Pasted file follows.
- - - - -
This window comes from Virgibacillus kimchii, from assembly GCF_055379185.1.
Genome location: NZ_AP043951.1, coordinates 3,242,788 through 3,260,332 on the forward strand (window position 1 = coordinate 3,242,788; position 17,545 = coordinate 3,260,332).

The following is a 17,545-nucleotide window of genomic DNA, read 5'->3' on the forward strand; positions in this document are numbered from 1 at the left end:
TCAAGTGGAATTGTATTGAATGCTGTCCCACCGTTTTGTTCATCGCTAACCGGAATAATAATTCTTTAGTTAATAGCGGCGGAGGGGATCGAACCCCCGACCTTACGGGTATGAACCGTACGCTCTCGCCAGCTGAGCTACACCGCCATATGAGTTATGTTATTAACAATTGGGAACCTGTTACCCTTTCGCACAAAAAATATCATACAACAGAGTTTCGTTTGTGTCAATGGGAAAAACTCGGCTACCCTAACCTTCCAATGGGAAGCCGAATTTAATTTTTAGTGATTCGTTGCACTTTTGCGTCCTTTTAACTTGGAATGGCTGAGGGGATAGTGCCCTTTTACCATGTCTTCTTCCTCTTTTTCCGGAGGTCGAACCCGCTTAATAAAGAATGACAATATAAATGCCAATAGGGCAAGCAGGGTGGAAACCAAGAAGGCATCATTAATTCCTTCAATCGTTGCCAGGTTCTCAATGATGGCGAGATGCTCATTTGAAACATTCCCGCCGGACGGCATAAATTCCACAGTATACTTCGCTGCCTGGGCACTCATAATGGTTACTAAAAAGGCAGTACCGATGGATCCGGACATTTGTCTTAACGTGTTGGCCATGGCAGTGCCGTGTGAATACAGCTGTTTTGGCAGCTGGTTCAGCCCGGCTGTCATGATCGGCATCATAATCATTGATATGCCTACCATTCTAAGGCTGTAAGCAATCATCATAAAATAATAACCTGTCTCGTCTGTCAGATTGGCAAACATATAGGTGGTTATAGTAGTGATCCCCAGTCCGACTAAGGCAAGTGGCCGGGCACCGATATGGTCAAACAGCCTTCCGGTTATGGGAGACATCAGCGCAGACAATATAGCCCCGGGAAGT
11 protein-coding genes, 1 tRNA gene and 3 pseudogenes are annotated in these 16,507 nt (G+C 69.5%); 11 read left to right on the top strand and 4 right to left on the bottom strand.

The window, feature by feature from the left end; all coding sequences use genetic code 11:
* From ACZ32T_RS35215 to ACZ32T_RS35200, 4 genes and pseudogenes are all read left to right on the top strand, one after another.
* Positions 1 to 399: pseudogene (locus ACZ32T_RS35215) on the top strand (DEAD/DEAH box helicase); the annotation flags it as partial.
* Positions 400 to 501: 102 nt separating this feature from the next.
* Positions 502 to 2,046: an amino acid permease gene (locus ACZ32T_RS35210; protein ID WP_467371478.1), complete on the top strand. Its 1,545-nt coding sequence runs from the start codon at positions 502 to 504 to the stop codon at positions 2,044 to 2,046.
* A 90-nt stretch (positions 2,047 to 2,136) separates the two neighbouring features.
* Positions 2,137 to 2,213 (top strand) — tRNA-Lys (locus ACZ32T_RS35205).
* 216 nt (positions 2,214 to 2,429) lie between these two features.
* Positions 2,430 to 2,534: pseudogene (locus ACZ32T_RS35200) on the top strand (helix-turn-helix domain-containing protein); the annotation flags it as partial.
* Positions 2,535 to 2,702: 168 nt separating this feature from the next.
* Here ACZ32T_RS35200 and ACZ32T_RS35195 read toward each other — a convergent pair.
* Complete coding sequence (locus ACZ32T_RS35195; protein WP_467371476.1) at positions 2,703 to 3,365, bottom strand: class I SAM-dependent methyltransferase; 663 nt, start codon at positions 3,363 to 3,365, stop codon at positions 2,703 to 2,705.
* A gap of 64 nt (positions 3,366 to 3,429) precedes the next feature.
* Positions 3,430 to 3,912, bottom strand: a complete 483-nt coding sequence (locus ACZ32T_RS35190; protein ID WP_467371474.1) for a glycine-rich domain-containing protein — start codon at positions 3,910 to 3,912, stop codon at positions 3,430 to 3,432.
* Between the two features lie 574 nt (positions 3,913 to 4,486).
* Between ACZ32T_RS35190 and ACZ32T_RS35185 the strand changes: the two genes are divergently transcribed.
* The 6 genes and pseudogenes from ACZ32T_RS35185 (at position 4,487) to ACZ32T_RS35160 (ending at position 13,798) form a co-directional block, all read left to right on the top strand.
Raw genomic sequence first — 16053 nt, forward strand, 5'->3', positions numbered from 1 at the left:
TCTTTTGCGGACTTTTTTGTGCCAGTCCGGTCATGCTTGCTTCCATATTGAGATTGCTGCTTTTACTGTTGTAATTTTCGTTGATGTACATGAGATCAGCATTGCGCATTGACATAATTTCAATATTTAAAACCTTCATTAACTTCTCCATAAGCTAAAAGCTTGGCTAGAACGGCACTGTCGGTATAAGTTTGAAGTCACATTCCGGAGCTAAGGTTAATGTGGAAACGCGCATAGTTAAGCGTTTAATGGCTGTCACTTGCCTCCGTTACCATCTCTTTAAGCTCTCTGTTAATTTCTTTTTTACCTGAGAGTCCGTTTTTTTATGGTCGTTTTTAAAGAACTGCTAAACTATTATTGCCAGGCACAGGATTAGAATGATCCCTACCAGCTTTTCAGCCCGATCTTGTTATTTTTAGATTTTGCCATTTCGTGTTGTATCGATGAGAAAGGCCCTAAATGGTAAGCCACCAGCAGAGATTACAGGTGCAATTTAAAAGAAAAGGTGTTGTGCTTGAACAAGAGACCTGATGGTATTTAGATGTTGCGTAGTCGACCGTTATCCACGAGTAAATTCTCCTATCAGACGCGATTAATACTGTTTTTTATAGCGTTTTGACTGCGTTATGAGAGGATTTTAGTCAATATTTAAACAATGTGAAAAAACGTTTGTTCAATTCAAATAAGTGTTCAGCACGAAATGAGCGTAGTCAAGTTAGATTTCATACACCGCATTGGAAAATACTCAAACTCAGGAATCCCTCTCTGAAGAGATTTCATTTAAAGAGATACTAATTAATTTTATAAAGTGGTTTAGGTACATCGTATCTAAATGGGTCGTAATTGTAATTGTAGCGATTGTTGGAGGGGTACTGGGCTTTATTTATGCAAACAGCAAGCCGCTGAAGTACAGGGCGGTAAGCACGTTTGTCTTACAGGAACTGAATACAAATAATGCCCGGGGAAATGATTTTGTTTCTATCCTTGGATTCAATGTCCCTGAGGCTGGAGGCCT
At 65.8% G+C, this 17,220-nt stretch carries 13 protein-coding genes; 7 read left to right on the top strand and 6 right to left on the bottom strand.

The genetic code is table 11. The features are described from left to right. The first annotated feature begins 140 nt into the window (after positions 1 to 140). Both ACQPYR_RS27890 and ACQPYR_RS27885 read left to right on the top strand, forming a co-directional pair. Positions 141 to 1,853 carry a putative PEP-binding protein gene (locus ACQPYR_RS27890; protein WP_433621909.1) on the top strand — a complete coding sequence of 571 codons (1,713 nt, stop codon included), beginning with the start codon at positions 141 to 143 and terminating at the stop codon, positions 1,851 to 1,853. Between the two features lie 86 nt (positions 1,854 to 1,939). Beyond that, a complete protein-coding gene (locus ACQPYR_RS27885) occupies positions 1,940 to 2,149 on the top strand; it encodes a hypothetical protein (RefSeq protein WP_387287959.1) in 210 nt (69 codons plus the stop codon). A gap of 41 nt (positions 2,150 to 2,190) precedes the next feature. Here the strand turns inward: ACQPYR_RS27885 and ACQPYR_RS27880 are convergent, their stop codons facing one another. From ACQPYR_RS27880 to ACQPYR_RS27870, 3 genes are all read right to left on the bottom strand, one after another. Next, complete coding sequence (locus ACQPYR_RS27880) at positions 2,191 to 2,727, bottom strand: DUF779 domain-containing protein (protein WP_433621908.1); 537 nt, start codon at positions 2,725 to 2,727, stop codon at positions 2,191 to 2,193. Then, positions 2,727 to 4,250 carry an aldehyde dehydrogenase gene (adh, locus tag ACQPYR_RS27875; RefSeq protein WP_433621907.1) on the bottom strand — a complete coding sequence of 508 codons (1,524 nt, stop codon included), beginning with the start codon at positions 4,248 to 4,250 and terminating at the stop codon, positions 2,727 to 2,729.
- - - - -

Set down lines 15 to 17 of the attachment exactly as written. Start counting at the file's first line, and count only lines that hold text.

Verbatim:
* Positions 2,535 to 2,702: 168 nt separating this feature from the next.
* Here ACZ32T_RS35200 and ACZ32T_RS35195 read toward each other — a convergent pair.
* Complete coding sequence (locus ACZ32T_RS35195; protein WP_467371476.1) at positions 2,703 to 3,365, bottom strand: class I SAM-dependent methyltransferase; 663 nt, start codon at positions 3,363 to 3,365, stop codon at positions 2,703 to 2,705.